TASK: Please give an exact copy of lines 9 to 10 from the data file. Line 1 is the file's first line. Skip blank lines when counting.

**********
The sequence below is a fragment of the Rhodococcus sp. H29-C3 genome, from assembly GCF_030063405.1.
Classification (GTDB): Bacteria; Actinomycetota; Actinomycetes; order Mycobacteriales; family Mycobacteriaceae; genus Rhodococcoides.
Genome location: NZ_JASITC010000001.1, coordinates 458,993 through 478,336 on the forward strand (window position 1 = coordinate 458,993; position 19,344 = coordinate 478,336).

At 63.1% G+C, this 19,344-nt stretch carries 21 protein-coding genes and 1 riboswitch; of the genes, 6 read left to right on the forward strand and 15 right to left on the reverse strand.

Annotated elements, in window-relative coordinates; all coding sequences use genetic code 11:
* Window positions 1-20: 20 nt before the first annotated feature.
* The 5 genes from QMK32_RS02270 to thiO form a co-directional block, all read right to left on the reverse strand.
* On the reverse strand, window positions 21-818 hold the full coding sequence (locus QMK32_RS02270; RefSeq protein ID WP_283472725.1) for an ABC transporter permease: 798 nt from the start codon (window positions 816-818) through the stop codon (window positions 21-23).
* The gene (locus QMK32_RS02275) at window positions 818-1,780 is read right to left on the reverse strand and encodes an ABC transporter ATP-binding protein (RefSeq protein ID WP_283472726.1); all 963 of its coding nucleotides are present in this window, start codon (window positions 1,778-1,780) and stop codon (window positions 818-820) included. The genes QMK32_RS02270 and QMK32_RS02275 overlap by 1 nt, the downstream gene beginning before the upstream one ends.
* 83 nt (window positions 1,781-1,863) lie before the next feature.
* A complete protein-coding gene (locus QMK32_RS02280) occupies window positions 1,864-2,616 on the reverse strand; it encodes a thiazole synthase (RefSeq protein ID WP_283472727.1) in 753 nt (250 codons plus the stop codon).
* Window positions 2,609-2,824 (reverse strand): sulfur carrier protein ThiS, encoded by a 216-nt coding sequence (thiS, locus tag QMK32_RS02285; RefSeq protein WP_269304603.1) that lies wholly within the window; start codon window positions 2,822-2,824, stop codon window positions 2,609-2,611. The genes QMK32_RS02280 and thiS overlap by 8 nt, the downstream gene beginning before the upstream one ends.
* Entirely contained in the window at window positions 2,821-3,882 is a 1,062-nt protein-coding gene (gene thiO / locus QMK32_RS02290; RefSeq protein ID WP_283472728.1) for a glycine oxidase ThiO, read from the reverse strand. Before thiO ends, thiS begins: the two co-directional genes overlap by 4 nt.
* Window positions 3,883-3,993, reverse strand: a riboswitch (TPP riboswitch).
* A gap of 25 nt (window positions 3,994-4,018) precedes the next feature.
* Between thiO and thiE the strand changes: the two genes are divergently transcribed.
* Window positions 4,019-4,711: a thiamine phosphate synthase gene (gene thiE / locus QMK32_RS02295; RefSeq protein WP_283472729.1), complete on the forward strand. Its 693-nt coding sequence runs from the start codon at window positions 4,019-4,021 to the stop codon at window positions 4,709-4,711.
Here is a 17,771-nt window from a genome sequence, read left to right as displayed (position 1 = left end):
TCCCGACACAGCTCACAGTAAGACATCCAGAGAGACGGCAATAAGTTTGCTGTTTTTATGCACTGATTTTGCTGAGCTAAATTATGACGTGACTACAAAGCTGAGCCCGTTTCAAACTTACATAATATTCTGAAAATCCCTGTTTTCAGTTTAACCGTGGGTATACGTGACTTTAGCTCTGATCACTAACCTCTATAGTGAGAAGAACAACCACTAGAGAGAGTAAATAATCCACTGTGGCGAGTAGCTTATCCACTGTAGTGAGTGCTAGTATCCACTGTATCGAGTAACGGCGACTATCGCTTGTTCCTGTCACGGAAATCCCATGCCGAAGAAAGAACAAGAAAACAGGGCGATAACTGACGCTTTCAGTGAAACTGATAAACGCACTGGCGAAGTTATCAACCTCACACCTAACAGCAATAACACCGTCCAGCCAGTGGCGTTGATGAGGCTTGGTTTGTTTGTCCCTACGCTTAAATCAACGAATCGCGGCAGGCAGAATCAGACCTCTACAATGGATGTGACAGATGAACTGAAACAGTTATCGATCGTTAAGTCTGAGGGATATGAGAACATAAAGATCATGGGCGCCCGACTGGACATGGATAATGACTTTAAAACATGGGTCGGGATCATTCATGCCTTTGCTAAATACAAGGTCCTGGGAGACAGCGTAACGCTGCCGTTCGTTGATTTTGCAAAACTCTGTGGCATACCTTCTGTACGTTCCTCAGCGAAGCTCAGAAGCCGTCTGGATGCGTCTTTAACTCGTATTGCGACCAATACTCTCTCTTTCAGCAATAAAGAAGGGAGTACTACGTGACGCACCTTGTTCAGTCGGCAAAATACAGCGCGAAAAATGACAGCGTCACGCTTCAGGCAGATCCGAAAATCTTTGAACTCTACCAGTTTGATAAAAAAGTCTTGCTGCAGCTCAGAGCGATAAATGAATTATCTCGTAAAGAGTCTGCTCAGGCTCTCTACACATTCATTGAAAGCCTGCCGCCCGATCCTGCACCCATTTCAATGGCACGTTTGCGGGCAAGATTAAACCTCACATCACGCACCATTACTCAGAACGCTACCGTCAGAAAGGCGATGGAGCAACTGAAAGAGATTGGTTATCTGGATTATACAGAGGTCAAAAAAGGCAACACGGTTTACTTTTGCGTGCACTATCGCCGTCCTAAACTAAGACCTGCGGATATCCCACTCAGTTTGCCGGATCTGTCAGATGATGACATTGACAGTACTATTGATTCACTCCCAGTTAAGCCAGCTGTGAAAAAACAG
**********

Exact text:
* The gene (locus QMK32_RS02275) at window positions 818-1,780 is read right to left on the reverse strand and encodes an ABC transporter ATP-binding protein (RefSeq protein ID WP_283472726.1); all 963 of its coding nucleotides are present in this window, start codon (window positions 1,778-1,780) and stop codon (window positions 818-820) included. The genes QMK32_RS02270 and QMK32_RS02275 overlap by 1 nt, the downstream gene beginning before the upstream one ends.
* 83 nt (window positions 1,781-1,863) lie before the next feature.